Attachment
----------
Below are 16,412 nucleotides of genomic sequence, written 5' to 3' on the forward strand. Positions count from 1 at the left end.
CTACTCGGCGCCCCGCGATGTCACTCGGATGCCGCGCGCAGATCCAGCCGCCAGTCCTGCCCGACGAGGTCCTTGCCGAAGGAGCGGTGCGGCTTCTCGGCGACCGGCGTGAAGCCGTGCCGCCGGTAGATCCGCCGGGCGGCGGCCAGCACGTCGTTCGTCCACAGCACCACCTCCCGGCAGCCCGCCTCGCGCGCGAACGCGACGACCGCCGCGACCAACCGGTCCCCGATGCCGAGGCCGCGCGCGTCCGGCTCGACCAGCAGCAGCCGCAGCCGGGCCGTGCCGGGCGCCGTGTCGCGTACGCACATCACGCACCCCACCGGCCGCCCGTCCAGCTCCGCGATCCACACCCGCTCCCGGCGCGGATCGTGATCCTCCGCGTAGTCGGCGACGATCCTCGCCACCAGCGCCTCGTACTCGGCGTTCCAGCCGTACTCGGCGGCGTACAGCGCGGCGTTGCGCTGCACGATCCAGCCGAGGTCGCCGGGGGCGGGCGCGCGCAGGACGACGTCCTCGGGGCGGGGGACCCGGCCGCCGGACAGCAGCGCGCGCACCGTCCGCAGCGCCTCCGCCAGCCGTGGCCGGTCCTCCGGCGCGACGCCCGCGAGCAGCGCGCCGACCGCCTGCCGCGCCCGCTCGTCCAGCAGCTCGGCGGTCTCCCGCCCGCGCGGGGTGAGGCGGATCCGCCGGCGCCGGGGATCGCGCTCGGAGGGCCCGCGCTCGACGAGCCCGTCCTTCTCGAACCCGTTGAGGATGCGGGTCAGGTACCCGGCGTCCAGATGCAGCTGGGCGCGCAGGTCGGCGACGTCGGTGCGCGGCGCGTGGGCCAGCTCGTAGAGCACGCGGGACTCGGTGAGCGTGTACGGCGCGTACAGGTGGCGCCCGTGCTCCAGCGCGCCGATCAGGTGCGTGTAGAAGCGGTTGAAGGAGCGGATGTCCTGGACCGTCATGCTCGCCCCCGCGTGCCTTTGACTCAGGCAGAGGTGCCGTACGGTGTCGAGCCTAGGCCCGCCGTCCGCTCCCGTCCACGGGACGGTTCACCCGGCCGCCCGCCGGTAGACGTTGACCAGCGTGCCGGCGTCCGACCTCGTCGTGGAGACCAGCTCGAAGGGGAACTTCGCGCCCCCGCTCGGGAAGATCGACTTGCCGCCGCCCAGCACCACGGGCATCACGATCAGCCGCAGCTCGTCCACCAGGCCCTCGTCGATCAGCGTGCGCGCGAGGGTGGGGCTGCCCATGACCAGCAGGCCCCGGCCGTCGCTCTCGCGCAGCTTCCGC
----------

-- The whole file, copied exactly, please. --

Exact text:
Below are 16,412 nucleotides of genomic sequence, written 5' to 3' on the forward strand. Positions count from 1 at the left end.
CTACTCGGCGCCCCGCGATGTCACTCGGATGCCGCGCGCAGATCCAGCCGCCAGTCCTGCCCGACGAGGTCCTTGCCGAAGGAGCGGTGCGGCTTCTCGGCGACCGGCGTGAAGCCGTGCCGCCGGTAGATCCGCCGGGCGGCGGCCAGCACGTCGTTCGTCCACAGCACCACCTCCCGGCAGCCCGCCTCGCGCGCGAACGCGACGACCGCCGCGACCAACCGGTCCCCGATGCCGAGGCCGCGCGCGTCCGGCTCGACCAGCAGCAGCCGCAGCCGGGCCGTGCCGGGCGCCGTGTCGCGTACGCACATCACGCACCCCACCGGCCGCCCGTCCAGCTCCGCGATCCACACCCGCTCCCGGCGCGGATCGTGATCCTCCGCGTAGTCGGCGACGATCCTCGCCACCAGCGCCTCGTACTCGGCGTTCCAGCCGTACTCGGCGGCGTACAGCGCGGCGTTGCGCTGCACGATCCAGCCGAGGTCGCCGGGGGCGGGCGCGCGCAGGACGACGTCCTCGGGGCGGGGGACCCGGCCGCCGGACAGCAGCGCGCGCACCGTCCGCAGCGCCTCCGCCAGCCGTGGCCGGTCCTCCGGCGCGACGCCCGCGAGCAGCGCGCCGACCGCCTGCCGCGCCCGCTCGTCCAGCAGCTCGGCGGTCTCCCGCCCGCGCGGGGTGAGGCGGATCCGCCGGCGCCGGGGATCGCGCTCGGAGGGCCCGCGCTCGACGAGCCCGTCCTTCTCGAACCCGTTGAGGATGCGGGTCAGGTACCCGGCGTCCAGATGCAGCTGGGCGCGCAGGTCGGCGACGTCGGTGCGCGGCGCGTGGGCCAGCTCGTAGAGCACGCGGGACTCGGTGAGCGTGTACGGCGCGTACAGGTGGCGCCCGTGCTCCAGCGCGCCGATCAGGTGCGTGTAGAAGCGGTTGAAGGAGCGGATGTCCTGGACCGTCATGCTCGCCCCCGCGTGCCTTTGACTCAGGCAGAGGTGCCGTACGGTGTCGAGCCTAGGCCCGCCGTCCGCTCCCGTCCACGGGACGGTTCACCCGGCCGCCCGCCGGTAGACGTTGACCAGCGTGCCGGCGTCCGACCTCGTCGTGGAGACCAGCTCGAAGGGGAACTTCGCGCCCCCGCTCGGGAAGATCGACTTGCCGCCGCCCAGCACCACGGGCATCACGATCAGCCGCAGCTCGTCCACCAGGCCCTCGTCGATCAGCGTGCGCGCGAGGGTGGGGCTGCCCATGACCAGCAGGCCCCGGCCGTCGCTCTCGCGCAGCTTCCGC